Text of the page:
Volkswagen ID Could Cost $8,000 Less Than The Tesla Model 3

Volkswagen’s Chief of Corporate Strategy has revealed the production version of the ID concept will costs thousands of dollars less than the Tesla Model 3.

According to Automobil Produktion, Thomas Sedran used the Automobil Forum to announce the Volkswagen ID will undercut the Model 3 by $7,000 to $8,000. Considering the latter car starts at $35,000 that would mean the ID could have a base price as low as $27,000.

The price isn’t official at this point as Sedran is counting on battery prices to drop significantly by the time the car launches. As he explained, lithium-ion batteries currently cost between €150-200 ($172-229) per kilowatt hour but he expect that number to drop to less than a €100 ($114) per kilowatt hour in the future.

Originally unveiled at 2016 Paris Motor Show, the ID concept previews a production model that will be launched in 2020. The concept rode on the MEB platform and had an electric motor that produced 170 PS (125 kW). This enabled the car to accelerate from 0-100 km/h (0-62 mph) in less than eight seconds before hitting a top speed of 160 km/h (99 mph). More importantly, the model could travel between 400-600 km (248-372 miles) on a single charge.

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  • Six_Tymes

    I dislike VW for a few reasons. BUT, i gotta say, I think if they built this car to look exactly like these renders at one point, And the price was indeed 8 grand less than the 3, then a lot more companies besides Tesla would need to be worried. Because this design looks so futuristic, like it belongs, including the blue wheels and trim, it is fantastic design work.

    • Six Thousand Times

      Ya might not get the blue tires.

  • EXCUSES.
    USING THEIR LOGIC IF THEY WAIT UNTIL BATTERY PRICES GO DOWN WHO’S TO SAY TESLA’S PRICES WONT GO DOWN.

    • SteersUright

      Aside from making cars, Tesla is also heavily invested in the latest battery tech, development, and manufacture with the Chinese. I think they’re hedging their position because they know the big players will eventually directly compete and at the very least, they’d have to buy their battery tech from Tesla if they want some of the lightest with highest capacity. I suspect Tesla will be scooped up via a massive buyout from the eventual mainstream manufacturer that wants its infrastructure, tech, and experience with high performance EV’s in order to gain a major advantage over other competitors.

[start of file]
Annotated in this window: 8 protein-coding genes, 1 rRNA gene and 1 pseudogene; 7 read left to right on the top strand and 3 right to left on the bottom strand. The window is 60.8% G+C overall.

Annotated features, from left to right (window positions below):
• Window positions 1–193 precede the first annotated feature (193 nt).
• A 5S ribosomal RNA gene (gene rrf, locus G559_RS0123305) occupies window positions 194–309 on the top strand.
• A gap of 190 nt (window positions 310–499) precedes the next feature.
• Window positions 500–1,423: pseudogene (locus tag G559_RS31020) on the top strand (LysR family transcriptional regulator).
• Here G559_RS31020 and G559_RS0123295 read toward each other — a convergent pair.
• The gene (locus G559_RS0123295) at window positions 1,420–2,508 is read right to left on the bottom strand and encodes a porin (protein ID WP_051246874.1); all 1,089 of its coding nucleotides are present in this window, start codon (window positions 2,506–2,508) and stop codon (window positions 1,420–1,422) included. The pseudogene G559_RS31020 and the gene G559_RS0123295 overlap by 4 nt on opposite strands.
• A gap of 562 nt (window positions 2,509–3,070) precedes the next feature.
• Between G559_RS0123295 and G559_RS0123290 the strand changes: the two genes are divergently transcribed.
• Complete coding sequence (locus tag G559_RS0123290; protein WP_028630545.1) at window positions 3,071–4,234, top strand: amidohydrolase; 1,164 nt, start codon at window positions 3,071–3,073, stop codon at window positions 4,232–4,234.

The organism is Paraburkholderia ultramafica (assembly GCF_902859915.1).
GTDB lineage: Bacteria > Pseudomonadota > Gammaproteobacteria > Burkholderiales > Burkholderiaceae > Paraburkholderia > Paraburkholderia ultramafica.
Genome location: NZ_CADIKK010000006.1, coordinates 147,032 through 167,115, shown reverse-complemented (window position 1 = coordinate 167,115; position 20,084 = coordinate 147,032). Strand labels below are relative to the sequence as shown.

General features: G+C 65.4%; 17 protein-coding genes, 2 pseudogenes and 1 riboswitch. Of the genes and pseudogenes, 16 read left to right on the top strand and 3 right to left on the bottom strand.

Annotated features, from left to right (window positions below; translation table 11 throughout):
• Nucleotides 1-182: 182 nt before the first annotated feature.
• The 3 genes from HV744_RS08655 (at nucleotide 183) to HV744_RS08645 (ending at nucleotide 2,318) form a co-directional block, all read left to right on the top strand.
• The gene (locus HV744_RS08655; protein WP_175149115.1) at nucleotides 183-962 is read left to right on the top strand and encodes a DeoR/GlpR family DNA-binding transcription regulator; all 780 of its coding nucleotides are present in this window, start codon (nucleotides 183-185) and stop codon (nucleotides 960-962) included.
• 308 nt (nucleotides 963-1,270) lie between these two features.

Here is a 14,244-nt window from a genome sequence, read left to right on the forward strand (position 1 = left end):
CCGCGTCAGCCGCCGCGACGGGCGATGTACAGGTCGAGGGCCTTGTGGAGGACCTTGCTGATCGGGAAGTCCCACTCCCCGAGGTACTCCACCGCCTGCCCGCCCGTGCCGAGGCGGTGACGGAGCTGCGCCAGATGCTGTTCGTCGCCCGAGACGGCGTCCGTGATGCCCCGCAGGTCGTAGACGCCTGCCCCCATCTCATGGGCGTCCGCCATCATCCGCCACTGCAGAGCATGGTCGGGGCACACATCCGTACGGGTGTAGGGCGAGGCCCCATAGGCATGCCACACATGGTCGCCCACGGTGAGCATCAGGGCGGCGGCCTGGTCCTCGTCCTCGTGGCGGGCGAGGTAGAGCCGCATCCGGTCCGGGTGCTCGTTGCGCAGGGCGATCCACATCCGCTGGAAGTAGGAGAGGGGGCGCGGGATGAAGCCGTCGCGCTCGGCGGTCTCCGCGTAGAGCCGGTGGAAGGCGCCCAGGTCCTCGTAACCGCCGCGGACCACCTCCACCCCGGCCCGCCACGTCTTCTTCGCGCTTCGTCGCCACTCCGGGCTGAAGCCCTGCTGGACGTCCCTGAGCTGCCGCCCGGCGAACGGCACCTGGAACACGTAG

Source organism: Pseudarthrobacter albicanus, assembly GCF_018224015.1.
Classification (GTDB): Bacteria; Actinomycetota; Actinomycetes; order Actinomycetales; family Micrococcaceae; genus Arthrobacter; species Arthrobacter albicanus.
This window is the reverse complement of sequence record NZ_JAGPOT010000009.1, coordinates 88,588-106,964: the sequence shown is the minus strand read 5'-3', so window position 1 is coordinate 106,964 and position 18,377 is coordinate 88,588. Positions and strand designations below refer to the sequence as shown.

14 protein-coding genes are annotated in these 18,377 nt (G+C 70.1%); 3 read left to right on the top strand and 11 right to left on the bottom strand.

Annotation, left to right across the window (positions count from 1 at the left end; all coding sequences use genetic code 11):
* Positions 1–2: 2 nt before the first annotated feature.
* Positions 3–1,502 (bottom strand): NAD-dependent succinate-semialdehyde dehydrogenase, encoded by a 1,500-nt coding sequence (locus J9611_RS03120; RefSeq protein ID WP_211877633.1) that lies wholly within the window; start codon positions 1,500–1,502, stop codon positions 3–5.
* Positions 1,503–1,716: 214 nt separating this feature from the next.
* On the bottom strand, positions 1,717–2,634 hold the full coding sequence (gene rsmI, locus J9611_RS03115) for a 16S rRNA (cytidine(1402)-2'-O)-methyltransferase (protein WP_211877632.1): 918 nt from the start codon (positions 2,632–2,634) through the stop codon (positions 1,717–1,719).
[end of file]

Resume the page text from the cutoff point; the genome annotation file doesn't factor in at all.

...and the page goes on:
• Auf Wiedersehen

        This is plausible…or as has been rumored…by Apple. They could make a massive deal with Elon and pay with CASH.

  • Six Thousand Times

    OK, maybe but three years is a long time. I can say that I’d rather buy a VW than pay for the privilege of helping to iron the bugs out of a Tesla as a beta tester.

  • TheBelltower

    But then you’d be driving a Volkswagen. A company that is not dedicated to the production of cars that don’t use fuel. A company that hasn’t (I don’t believe) invested in clean production methods like BMW or an international charging infrastructure like Tesla. A company that has been talking about EVs for decades… but only talking, while they allowed Tesla, Toyota, BMW and Ford prove that EV and hybrid vehicles are a viable option. A company that has been talking about a revival of the VW bus since the 90s. A company that still stinks from their dieselgate scandal.

    Give me a break VW. Screw off with your $8000-cheaper crap.

    • OdysseyTag

      Question is, where are most of your claims coming from? Or is it more of a personal criteria you use to validate your distain for the brand?

      If I didn’t know any better, I’d have sworn you were referring to a company hellbent on creating coal-sourced gas-guzzling road tractors than a company who’s entire 2021> roadmap consists of launching 30 electric models across the board.

      Call me oldschool, but what ever happened to just disliking a car and leaving it at that. But I guess when VW’s “bland and predictible looks” or “but… but dieselgate” draw cards aren’t enough, we turn to calling a more affordable approach to EVs “cheap crap”.